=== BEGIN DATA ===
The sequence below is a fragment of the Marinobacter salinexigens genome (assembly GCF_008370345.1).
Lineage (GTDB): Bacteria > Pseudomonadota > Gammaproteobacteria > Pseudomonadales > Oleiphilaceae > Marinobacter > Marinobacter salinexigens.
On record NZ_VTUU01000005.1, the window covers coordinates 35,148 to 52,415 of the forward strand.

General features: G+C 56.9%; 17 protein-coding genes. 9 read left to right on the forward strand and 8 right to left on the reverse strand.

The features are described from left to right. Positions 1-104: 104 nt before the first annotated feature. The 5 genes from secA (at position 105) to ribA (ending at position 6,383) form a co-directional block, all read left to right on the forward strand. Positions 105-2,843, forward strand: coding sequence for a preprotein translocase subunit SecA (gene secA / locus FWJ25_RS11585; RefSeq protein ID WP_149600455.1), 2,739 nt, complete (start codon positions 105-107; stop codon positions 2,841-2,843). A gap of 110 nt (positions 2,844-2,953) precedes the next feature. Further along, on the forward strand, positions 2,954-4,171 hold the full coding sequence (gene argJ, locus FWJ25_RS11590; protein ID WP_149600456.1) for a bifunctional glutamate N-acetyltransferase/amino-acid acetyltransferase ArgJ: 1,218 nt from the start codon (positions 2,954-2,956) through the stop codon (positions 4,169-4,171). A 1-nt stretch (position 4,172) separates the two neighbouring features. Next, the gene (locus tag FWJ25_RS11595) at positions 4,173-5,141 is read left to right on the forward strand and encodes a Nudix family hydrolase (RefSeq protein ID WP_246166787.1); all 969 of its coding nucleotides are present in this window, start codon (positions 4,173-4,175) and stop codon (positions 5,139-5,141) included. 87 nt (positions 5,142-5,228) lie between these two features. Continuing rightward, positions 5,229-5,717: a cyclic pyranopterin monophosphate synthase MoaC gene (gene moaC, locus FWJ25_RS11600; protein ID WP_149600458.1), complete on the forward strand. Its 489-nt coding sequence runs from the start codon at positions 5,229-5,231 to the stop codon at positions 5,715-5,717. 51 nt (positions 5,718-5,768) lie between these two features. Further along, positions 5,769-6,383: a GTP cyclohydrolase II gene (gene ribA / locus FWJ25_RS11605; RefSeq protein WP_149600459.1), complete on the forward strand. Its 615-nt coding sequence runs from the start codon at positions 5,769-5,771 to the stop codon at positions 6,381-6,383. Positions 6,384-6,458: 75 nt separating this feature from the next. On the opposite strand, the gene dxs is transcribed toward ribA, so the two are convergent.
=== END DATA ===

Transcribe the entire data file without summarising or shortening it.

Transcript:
The sequence below is a fragment of the Marinobacter salinexigens genome (assembly GCF_008370345.1).
Lineage (GTDB): Bacteria > Pseudomonadota > Gammaproteobacteria > Pseudomonadales > Oleiphilaceae > Marinobacter > Marinobacter salinexigens.
On record NZ_VTUU01000005.1, the window covers coordinates 35,148 to 52,415 of the forward strand.

General features: G+C 56.9%; 17 protein-coding genes. 9 read left to right on the forward strand and 8 right to left on the reverse strand.

The features are described from left to right. Positions 1-104: 104 nt before the first annotated feature. The 5 genes from secA (at position 105) to ribA (ending at position 6,383) form a co-directional block, all read left to right on the forward strand. Positions 105-2,843, forward strand: coding sequence for a preprotein translocase subunit SecA (gene secA / locus FWJ25_RS11585; RefSeq protein ID WP_149600455.1), 2,739 nt, complete (start codon positions 105-107; stop codon positions 2,841-2,843). A gap of 110 nt (positions 2,844-2,953) precedes the next feature. Further along, on the forward strand, positions 2,954-4,171 hold the full coding sequence (gene argJ, locus FWJ25_RS11590; protein ID WP_149600456.1) for a bifunctional glutamate N-acetyltransferase/amino-acid acetyltransferase ArgJ: 1,218 nt from the start codon (positions 2,954-2,956) through the stop codon (positions 4,169-4,171). A 1-nt stretch (position 4,172) separates the two neighbouring features. Next, the gene (locus tag FWJ25_RS11595) at positions 4,173-5,141 is read left to right on the forward strand and encodes a Nudix family hydrolase (RefSeq protein ID WP_246166787.1); all 969 of its coding nucleotides are present in this window, start codon (positions 4,173-4,175) and stop codon (positions 5,139-5,141) included. 87 nt (positions 5,142-5,228) lie between these two features. Continuing rightward, positions 5,229-5,717: a cyclic pyranopterin monophosphate synthase MoaC gene (gene moaC, locus FWJ25_RS11600; protein ID WP_149600458.1), complete on the forward strand. Its 489-nt coding sequence runs from the start codon at positions 5,229-5,231 to the stop codon at positions 5,715-5,717. 51 nt (positions 5,718-5,768) lie between these two features. Further along, positions 5,769-6,383: a GTP cyclohydrolase II gene (gene ribA / locus FWJ25_RS11605; RefSeq protein WP_149600459.1), complete on the forward strand. Its 615-nt coding sequence runs from the start codon at positions 5,769-5,771 to the stop codon at positions 6,381-6,383. Positions 6,384-6,458: 75 nt separating this feature from the next. On the opposite strand, the gene dxs is transcribed toward ribA, so the two are convergent.